Typically when moms think storage capacity, they think breast size, the bigger your breasts the more milk, right?
Breast size does not necessarily dictate how much milk your body will produce and hold.
Breast capacity is how much milk your ducts and the space behind the nipple can hold between feeds.
Think of it like this, both you and a friend have cup, yours is slightly wider so holds a little more, you both place your cups under a magic tap that is dripping at the same rate and automatically switches off when your cup becomes full. Your friend needs to empty her cup more often in order to collect the most water while you can go a little while longer until you need to empty yours.
This is why some babys feed more often than others, it is not necessarily that your milk supply is low or inadequate, its more likely that you have a slightly smaller storage capacity and so your breast needs to be emptied more regularly for your body to produce more.
With exclusive pumping it is so important to not only stick to a schedule, but to read your body. Are you a mom that can happily go 4 hours between sessions, or do you need to pump more often in order to get the highest yield possible?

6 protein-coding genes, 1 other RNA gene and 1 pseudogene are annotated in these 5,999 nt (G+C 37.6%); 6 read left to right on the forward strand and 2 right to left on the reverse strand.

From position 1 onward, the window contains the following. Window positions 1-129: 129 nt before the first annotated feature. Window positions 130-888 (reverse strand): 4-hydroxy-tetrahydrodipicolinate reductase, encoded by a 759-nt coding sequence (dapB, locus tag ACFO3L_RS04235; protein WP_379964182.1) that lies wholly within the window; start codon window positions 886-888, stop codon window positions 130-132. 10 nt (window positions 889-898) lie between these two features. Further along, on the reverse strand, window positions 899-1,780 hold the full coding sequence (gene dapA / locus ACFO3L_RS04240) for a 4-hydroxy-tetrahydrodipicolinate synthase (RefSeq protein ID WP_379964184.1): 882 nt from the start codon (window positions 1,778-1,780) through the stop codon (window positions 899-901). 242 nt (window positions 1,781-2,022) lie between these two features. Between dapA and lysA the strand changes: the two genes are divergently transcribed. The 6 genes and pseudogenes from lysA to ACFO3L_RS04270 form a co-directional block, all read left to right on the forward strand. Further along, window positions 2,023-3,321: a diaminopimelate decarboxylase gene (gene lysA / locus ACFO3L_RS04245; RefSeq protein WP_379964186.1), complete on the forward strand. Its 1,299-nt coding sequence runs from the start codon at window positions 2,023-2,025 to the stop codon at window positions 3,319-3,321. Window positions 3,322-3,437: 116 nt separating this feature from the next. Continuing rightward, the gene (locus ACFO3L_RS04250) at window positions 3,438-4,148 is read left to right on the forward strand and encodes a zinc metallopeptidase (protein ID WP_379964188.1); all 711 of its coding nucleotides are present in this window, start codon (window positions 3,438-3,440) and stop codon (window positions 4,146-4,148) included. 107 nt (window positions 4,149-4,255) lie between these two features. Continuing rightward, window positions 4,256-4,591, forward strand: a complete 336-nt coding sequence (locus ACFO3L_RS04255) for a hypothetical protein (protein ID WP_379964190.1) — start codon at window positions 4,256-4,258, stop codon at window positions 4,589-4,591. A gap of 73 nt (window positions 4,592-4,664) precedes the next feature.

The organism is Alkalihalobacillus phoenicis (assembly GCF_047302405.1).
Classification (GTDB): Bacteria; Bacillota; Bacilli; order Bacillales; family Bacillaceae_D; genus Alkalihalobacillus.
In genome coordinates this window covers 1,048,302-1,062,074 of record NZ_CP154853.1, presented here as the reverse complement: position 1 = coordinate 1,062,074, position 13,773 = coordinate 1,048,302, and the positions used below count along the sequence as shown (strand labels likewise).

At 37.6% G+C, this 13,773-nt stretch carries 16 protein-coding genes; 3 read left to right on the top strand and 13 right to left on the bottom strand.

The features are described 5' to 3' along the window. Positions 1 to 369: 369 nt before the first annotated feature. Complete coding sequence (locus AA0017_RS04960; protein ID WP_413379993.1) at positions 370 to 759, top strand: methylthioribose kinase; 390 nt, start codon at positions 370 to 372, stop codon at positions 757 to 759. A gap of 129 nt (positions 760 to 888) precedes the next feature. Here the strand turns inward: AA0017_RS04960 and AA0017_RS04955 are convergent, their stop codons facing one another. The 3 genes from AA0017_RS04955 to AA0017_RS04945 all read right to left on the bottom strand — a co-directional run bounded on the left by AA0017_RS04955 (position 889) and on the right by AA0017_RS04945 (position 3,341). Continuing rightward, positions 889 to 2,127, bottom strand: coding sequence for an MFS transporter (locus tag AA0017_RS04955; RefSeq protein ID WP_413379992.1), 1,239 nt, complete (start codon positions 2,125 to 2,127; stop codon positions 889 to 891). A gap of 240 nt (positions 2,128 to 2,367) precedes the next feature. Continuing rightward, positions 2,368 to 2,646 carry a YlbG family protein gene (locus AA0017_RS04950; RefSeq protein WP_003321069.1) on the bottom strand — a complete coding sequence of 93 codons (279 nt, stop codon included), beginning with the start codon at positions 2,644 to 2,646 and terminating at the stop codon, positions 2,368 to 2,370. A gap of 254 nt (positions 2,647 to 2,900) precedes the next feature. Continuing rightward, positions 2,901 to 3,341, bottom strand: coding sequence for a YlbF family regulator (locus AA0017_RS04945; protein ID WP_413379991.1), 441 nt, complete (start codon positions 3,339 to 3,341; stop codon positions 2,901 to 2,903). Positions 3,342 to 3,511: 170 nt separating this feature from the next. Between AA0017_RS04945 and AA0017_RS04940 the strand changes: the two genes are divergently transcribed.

When milk is left in the breast too long, your body releases a protein called FIL (Feedback Inhibitor to Lactation), this protein builds up over time and stops the extra production of milk, so skipping that one pumping session a few days in a row or dropping sessions too early can damage your supply, likewise, when you top-up while breastfeeding, with every missed feed the FIL protein is building up and signaling your body to produce less milk, unless of course you are pumping during the top-up feed.
It is so important to remember that breastmilk production is based on demand and supply, the more milk you remove from the breast (especially during those all important first few weeks), the more milk your breasts will produce.
If you feel that you have a serious supply issue, speak to a board certified lactation consultant (remember to check credentials, you only want an IBCLC or SACLC) or one of the wonderful volunteer La Leche League Leaders in your area.